Read Murder to Go (The Heights Bed and Breakfast Cozy Mystery Series Book 1) Online

Authors: Susan D. Baker

Tags: #woman sleuth, #cat, #detective, #cats, #mysteries, #Amateur Sleuth, #cozy mystery

Murder to Go (The Heights Bed and Breakfast Cozy Mystery Series Book 1)

Murder to Go

Susan D. Baker

©2015 Susan D. Baker

No
part of this book may be reproduced in any form or by any electronic or
mechanical means including information storage and retrieval systems,
without permission in writing from the author.

 

2015 Copyright Collins Collective All Rights Reserved
This
book is a work of fiction. Names, characters, places, and incidents
either are products of the author’s imagination or are used
fictitiously. Any resemblance to actual persons, living or dead, events,
or locales is entirely coincidental.
Table of Contents

Chapter 1

Chapter 2

Chapter 3

Chapter 4

Chapter 5

Chapter 6

Chapter 7

Chapter 8

Chapter 9

Chapter 10

Your Gifts

Other books

Chapter 1

Carolyn
Jacobson drew the curtains back and relished the view of Grey Fox Lake from the
Manager’s apartment of The Heights Bed and Breakfast. Carolyn reflected that
she had never had a view as beautiful as this in all her life living next to
the lake. Faced with all the struggles of the past year, she was thankful her
daughter had offered to let them stay with her. It gave her a chance to get to
know her son-in-law. She chuckled to herself, maybe getting to know him too
much.

Carolyn
turned away from the window and found the morning paper lying open on the
kitchen table. Relieved to have a moment to herself, She sat down with her
lunch and started reading when her daughter, Sarah Patterson, walked in from
the bedroom.

Sarah
flung herself down in the chair opposite Carolyn. “Oh, Mom. I don’t know what
I’m going to do.”

“What’s
the trouble?” Carolyn asked as she nibbled her turkey sandwich.

“Mrs.
Simms complained that the door to her room is sticking,” Sarah told her. “I
don’t know when David will have time to fix it.”

“You
and David do too much already, you need to hire some more staff,” Carolyn
remarked pointing a dill pickle slice towards her daughter before taking a bite
of it.

“That's
not all,” Sarah went on. “When Mr. Alexandin checked in this morning, he
decided he had to have the terrace suite instead of the regular downstairs
suite he booked originally. He threw a fit when I told him it was already
booked to another couple. He wanted me to kick them out, and when I refused, he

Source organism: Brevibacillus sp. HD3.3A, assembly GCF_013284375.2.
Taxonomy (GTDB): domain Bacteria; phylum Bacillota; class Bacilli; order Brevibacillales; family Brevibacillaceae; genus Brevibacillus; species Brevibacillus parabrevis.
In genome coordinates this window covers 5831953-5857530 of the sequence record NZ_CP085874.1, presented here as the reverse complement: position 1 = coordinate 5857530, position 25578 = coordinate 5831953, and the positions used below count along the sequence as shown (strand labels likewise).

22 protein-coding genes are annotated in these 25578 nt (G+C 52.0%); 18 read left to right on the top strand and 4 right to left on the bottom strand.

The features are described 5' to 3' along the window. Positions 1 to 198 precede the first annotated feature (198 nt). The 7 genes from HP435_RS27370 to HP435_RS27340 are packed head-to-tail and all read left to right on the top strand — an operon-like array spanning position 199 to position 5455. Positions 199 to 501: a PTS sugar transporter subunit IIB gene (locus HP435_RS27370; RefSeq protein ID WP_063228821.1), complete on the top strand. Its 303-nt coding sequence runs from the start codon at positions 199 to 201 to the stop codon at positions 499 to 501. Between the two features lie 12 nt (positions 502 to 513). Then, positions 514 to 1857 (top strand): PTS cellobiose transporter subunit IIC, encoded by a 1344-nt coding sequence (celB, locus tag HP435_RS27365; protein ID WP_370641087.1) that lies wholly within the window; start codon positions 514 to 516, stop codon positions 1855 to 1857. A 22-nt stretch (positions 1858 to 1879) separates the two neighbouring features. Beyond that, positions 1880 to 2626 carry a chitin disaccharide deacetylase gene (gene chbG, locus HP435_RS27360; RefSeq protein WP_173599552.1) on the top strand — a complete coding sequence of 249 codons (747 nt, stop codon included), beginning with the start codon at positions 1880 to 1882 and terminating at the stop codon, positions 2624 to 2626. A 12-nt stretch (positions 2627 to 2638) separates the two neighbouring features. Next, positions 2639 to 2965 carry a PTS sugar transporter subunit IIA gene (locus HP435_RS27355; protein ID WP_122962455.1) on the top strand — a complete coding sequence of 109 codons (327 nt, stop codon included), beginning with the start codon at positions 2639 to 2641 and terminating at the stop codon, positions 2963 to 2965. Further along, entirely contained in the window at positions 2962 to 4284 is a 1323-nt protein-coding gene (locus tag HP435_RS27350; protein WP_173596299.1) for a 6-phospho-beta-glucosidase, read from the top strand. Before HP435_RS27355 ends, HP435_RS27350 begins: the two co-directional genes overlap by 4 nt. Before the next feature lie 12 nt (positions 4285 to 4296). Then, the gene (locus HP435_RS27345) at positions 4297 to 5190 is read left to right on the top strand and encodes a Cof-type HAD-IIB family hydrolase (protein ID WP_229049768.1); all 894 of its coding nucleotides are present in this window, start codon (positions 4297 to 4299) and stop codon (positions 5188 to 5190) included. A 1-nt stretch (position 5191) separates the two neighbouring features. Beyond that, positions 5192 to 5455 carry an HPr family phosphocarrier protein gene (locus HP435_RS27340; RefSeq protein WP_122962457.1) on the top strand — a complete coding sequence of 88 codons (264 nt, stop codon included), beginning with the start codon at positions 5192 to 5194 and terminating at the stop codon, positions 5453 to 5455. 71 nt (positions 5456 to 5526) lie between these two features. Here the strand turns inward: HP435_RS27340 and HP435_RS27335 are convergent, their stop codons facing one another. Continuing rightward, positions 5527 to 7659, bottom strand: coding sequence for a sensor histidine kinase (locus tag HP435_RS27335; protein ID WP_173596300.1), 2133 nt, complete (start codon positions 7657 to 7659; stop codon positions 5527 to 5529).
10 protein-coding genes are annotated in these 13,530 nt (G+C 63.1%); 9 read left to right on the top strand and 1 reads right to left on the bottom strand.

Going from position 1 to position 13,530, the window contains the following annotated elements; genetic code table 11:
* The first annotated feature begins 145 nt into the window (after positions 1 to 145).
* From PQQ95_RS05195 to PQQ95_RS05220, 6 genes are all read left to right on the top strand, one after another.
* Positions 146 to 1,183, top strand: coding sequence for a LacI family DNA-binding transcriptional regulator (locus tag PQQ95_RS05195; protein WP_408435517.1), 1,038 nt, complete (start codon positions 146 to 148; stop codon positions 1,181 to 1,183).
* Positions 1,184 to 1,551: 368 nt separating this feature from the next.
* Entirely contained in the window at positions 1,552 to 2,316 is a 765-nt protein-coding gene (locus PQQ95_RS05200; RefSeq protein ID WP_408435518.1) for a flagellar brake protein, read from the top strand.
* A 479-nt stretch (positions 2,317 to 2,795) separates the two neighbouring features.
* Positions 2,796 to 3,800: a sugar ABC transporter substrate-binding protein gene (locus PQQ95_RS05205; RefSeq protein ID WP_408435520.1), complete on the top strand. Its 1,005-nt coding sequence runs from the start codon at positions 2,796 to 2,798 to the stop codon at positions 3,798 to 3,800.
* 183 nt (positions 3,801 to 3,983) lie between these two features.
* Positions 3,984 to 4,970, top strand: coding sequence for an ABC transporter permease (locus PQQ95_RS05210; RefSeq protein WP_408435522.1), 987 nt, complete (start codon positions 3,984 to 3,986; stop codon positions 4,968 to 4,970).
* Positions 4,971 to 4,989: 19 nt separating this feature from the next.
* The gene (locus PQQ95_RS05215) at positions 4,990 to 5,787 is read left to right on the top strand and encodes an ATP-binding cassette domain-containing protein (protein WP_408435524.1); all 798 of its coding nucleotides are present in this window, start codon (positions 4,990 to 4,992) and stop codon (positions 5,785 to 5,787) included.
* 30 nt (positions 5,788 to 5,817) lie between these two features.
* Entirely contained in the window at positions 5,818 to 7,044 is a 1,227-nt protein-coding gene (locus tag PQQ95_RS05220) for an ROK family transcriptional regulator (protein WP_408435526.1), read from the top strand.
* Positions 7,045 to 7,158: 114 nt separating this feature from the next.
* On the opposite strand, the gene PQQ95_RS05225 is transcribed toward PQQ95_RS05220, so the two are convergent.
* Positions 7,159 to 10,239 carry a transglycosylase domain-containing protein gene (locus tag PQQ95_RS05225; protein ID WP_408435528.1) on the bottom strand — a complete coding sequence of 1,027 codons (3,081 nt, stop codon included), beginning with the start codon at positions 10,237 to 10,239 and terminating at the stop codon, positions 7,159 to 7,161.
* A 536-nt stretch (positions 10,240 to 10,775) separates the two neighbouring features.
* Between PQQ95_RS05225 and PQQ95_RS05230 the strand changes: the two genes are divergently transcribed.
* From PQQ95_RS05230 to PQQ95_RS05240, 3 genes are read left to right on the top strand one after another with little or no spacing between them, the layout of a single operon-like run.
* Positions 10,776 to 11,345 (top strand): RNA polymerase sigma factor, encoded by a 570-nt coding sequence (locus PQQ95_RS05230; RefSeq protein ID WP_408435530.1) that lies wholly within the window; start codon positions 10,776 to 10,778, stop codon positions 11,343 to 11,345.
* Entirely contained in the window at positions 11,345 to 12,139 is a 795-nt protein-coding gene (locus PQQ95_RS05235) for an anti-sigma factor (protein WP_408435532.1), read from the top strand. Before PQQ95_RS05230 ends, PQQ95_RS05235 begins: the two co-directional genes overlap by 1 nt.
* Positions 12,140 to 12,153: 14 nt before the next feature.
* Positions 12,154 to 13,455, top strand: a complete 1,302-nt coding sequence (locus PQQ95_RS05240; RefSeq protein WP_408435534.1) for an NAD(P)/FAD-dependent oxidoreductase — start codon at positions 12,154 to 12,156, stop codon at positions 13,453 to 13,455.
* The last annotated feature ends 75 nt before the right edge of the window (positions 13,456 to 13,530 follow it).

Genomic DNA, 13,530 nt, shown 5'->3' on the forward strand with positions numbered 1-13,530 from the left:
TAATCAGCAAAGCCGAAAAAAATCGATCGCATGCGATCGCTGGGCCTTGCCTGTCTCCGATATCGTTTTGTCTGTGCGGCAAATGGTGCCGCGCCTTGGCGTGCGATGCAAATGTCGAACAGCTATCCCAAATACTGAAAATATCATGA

stormed off and said he was never coming back again.”

“Good
riddance,” Carolyn exclaimed.

“Come
on, Mom,” Sarah chided. “We can’t let a good customer like him get away. He
comes up to Grey Fox Lake every weekend and spends a fortune. I’ll have to call
him up and apologize again or he’ll find another B & B to stay in.”

 
“Since you were a child, you’ve always worried
about people liking you,” Carolyn commented. “But you can’t go sucking up to
every tyrant that throws a temper tantrum at your reception desk. If this Mr.
Alexandin wants to go to another B & B after the work you’ve done to make
him happy, you can let him go. Another guest will book that room, and they just
might treat you better.”

Sarah
groaned. “Oh, Mom. Haven’t you learned anything since you’ve been staying
here?”

“Have
you had time for lunch today?” Carolyn asked. “You should eat before telling me
about the other crises in the making
?

Sarah
brightened up grabbing a pickle slice from her mother’s plate. “Dad has
conquered the kitchen, I knew he would once he had a chance to get comfortable
with our setup. The guests can’t stop raving about his wonderful food. I should
have gotten you two to move in here years ago.”

Carolyn
nodded as she dabbed her mouth with a napkin after the delicious turkey
sandwich he made her for lunch. “He is a wonderful chef. That’s one of the
reasons I married him.”

Sarah
giggled. “Mr. Hoffman tripped over his poodle this morning and his toupee flew
across the room and landed on the potted palm tree in the lounge. You should
have seen it.”

Carolyn
laughed. “Be careful, darling. I’ve been a bad influence on you, poking fun at
everybody behind their backs.”

“You
really shouldn’t do that, you know, Mom,” Sarah reprimanded her. “You know
David doesn’t find it funny at all.”

“I
can’t help myself,” Carolyn replied as she raised her shoulders. Her face lit
up with a smile. “I would joke all the time about the customers who used to
come into your father’s restaurant. It’s harmless.”

“It’s
no way to treat customers,” Sarah pointed out.

“That
is why you are so successful,” Carolyn replied. “You two have built this B
& B from the ground up.”

“We’ve
always loved The Heights,” Sarah told her. “Our dream is coming true. We want
to make it the best it can be, and we’re both willing to put the time and
energy into it.”

“I’ll
say you are,” Carolyn replied. It’s a good thing for The Heights David is such
a competent handyman. I hate to think how much money you would have to spend to
get carpenters, plumbers and electricians from town to do all the repairs and
maintenance David does.”

At
that moment, Carolyn’s husband, Karl, came in from the other end of the
apartment.

Carolyn
crossed the room and gave him a kiss on the cheek.

He
kissed her back. “I missed you last night.”

“I
bet you enjoyed having the entire bed to yourself. You did miss out,” Carolyn
told him. “It was the presidential suite. Barry, the manager at the Golden Hind
Lodge, put me up in it for my overnight stay. I think he wanted to influence
the review I was going to write for him.”

“Did
it work?” Karl asked
as he grabbed the other
half of Carolyn’s turkey sandwich.

Carolyn
gasped out loud. “Of course it didn’t work. I never let any perks of the job
influence my reviews. My readers expect an honest opinion of the restaurants
and hotels I review. I wouldn't let them down just because a I stayed in a
fancy room.”

“Still,”